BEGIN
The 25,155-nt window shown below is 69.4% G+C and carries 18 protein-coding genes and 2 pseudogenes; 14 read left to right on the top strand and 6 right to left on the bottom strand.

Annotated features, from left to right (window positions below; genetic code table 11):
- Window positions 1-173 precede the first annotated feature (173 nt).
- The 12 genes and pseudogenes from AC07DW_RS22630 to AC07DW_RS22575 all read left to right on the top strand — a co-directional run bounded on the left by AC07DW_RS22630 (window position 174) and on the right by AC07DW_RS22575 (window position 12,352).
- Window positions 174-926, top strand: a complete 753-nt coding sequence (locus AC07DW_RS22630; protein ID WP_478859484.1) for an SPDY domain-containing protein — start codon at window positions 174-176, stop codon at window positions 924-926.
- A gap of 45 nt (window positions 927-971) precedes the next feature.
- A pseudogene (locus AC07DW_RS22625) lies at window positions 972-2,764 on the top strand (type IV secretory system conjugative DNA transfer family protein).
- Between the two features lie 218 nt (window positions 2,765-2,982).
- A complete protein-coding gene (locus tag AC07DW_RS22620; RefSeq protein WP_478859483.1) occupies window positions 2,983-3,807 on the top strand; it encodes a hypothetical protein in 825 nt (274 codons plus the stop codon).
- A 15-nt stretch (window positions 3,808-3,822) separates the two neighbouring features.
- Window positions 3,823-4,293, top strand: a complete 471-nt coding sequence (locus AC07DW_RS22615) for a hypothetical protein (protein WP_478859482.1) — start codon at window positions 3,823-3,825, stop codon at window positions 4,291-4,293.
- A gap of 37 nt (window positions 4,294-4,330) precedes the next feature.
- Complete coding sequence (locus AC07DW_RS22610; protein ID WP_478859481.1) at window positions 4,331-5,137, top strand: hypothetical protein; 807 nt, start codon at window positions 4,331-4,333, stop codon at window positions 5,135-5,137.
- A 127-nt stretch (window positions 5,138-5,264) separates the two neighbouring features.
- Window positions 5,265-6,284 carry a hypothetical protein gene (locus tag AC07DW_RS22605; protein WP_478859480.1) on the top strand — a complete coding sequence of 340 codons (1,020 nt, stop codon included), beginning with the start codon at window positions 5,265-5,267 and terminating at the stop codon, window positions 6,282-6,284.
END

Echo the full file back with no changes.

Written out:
The 25,155-nt window shown below is 69.4% G+C and carries 18 protein-coding genes and 2 pseudogenes; 14 read left to right on the top strand and 6 right to left on the bottom strand.

Annotated features, from left to right (window positions below; genetic code table 11):
- Window positions 1-173 precede the first annotated feature (173 nt).
- The 12 genes and pseudogenes from AC07DW_RS22630 to AC07DW_RS22575 all read left to right on the top strand — a co-directional run bounded on the left by AC07DW_RS22630 (window position 174) and on the right by AC07DW_RS22575 (window position 12,352).
- Window positions 174-926, top strand: a complete 753-nt coding sequence (locus AC07DW_RS22630; protein ID WP_478859484.1) for an SPDY domain-containing protein — start codon at window positions 174-176, stop codon at window positions 924-926.
- A gap of 45 nt (window positions 927-971) precedes the next feature.
- A pseudogene (locus AC07DW_RS22625) lies at window positions 972-2,764 on the top strand (type IV secretory system conjugative DNA transfer family protein).
- Between the two features lie 218 nt (window positions 2,765-2,982).
- A complete protein-coding gene (locus tag AC07DW_RS22620; RefSeq protein WP_478859483.1) occupies window positions 2,983-3,807 on the top strand; it encodes a hypothetical protein in 825 nt (274 codons plus the stop codon).
- A 15-nt stretch (window positions 3,808-3,822) separates the two neighbouring features.
- Window positions 3,823-4,293, top strand: a complete 471-nt coding sequence (locus AC07DW_RS22615) for a hypothetical protein (protein WP_478859482.1) — start codon at window positions 3,823-3,825, stop codon at window positions 4,291-4,293.
- A gap of 37 nt (window positions 4,294-4,330) precedes the next feature.
- Complete coding sequence (locus AC07DW_RS22610; protein ID WP_478859481.1) at window positions 4,331-5,137, top strand: hypothetical protein; 807 nt, start codon at window positions 4,331-4,333, stop codon at window positions 5,135-5,137.
- A 127-nt stretch (window positions 5,138-5,264) separates the two neighbouring features.
- Window positions 5,265-6,284 carry a hypothetical protein gene (locus tag AC07DW_RS22605; protein WP_478859480.1) on the top strand — a complete coding sequence of 340 codons (1,020 nt, stop codon included), beginning with the start codon at window positions 5,265-5,267 and terminating at the stop codon, window positions 6,282-6,284.